Even in this price-obsessed era, customer service is vital, says Theodore Agnew, Town and Country Assistance chairman....

With increased marketing and a bigger online presence, the insurance industry is discovering a greater conflict between cost and customer care.

Insurer marketing campaigns are working their spell. Consumers are learning to shop around for better-priced deals and the internet is making more options easily available.

But price alone is not enough to retain customers and sustain competitive advantage. Customer service is a key factor in retaining business and is essential for suppliers who cross-sell insurance products.

The feel-good factor even applies on the internet. The consumer must have confidence in making an online purchase and the experience must be a positive one, because an alternative supplier is literally seconds away.

We have created a dilemma for ourselves. We need to keep costs down so savings can be passed on to the consumer, yet we face the increased overhead of delivering high-quality service.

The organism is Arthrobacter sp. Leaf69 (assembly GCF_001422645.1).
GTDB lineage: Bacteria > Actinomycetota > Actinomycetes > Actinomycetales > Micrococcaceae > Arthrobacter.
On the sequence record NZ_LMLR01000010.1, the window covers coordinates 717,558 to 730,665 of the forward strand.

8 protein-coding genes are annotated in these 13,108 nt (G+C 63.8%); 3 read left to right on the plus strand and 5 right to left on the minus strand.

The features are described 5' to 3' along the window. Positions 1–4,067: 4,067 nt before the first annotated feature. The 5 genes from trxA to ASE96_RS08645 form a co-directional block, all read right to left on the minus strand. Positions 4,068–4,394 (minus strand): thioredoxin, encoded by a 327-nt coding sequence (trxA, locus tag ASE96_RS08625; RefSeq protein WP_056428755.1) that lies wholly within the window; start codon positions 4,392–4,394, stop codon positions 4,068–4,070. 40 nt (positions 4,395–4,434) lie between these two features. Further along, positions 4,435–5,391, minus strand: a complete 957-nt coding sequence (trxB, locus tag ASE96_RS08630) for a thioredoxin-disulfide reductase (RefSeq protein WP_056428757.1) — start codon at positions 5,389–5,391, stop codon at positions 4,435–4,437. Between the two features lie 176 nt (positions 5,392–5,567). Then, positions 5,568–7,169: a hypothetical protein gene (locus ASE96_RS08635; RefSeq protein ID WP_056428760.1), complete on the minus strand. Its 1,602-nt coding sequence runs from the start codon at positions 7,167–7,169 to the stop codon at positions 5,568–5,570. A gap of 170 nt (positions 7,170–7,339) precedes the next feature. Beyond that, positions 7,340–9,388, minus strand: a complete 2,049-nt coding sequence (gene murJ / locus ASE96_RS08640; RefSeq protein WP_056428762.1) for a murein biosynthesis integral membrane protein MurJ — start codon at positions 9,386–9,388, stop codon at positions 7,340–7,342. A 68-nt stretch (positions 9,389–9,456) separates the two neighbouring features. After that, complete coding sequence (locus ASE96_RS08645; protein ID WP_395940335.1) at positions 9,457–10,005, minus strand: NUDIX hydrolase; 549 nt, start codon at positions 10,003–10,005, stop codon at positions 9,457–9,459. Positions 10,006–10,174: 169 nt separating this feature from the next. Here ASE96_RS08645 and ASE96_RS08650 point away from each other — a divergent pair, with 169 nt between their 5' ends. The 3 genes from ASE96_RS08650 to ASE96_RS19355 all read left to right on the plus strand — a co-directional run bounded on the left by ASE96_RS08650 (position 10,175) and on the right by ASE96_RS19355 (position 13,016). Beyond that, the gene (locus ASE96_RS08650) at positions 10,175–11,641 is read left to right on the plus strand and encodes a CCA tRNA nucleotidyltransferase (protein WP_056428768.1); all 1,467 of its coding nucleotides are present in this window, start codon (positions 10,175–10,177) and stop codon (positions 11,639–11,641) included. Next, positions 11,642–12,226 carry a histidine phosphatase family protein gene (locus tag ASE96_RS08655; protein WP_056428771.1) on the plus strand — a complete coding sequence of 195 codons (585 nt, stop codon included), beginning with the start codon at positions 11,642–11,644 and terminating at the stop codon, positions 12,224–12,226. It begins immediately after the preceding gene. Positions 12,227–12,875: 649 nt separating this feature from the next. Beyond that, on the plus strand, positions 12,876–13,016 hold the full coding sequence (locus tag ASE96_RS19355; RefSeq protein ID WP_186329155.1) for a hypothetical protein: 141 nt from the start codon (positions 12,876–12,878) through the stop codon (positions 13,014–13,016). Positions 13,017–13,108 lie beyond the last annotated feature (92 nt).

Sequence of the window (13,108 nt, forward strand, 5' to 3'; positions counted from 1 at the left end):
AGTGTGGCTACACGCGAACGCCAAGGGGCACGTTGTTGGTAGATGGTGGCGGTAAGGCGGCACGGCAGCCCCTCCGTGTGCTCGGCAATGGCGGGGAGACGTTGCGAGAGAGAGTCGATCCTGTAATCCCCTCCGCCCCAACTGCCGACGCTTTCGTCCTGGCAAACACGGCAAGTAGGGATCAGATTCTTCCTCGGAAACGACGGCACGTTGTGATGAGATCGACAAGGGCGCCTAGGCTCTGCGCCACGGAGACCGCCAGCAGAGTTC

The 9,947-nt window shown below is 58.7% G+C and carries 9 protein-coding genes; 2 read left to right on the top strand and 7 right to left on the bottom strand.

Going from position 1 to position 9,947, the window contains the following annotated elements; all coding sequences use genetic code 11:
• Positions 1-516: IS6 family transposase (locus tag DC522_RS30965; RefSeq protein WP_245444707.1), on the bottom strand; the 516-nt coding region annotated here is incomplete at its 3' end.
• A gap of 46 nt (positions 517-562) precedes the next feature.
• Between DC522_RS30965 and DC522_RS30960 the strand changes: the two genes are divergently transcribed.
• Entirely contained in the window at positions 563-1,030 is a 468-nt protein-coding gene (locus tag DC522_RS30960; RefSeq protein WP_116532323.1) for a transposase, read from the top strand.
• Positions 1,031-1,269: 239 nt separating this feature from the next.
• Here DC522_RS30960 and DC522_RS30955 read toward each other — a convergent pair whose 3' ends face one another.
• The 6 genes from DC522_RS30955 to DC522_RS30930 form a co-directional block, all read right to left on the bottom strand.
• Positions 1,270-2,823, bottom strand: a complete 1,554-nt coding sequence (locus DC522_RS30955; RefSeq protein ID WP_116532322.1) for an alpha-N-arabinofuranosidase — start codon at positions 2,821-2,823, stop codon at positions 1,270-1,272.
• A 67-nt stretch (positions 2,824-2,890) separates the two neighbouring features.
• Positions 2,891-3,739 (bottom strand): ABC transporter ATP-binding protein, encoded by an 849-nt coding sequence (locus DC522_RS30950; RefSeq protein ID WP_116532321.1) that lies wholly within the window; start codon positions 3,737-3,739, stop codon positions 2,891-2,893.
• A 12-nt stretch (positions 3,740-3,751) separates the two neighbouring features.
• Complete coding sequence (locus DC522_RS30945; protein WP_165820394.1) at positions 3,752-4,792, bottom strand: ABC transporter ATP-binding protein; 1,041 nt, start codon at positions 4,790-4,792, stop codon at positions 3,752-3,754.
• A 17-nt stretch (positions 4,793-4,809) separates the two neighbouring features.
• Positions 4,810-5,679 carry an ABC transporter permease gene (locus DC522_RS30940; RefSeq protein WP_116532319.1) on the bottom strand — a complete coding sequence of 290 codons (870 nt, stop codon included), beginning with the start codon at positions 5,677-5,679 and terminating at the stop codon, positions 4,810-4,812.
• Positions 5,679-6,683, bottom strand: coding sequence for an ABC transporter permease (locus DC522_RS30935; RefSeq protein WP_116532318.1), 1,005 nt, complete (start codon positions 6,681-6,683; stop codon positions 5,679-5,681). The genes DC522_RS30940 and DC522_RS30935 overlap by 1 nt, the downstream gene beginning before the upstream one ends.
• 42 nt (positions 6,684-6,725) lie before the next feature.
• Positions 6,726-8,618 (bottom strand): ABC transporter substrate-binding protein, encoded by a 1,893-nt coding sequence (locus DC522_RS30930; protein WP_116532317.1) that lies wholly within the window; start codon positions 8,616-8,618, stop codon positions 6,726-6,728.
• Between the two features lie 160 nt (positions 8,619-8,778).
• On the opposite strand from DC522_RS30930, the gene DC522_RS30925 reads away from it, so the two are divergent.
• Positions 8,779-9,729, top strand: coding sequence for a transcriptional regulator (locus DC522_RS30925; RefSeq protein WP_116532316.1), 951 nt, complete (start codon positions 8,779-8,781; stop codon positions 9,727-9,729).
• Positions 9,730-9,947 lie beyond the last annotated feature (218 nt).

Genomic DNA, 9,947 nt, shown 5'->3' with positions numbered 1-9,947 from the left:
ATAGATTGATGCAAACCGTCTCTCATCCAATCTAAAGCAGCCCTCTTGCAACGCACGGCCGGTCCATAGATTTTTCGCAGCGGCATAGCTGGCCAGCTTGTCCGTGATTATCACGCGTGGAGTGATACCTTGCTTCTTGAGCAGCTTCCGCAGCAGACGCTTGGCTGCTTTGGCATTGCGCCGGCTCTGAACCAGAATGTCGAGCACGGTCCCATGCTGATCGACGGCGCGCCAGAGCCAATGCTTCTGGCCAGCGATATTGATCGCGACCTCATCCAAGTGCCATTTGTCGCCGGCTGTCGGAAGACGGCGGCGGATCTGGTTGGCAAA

At least we have reached the point where justifying investment in IT infrastructure to the board is no longer the difficult task that it used to be. IT is the new competitive-advantage tool.

I confess that Town and Country has succumbed to the lure of computers. It has bought internet technology to deliver value-added services to its clients; workflow technology to refine its processes for higher levels of productivity; and quality-control systems to minimise error and deliver a professional customer service.

I have no illusions that it will end here. The firm is continually exploring new ways to deliver cost savings or service improvements.

Yet despite all this, it seems impossible to remove the people factor. Every budding entrepreneur would like their business to operate effectively with automated systems. But the real world of insurance service provision does not operate in such an ideal environment.

However much we automate and innovate, it is staff that differentiates good companies from the bad and the market leaders from the stragglers.

Unless insurance professionals are careful, we will become the victims of our own marketing success. Customers originally lured in by marketing gimmicks will then be disillusioned by the service they receive.

Sustainable business balances good service at a fair price with the attributes that are used in marketing to win the customers in the first place.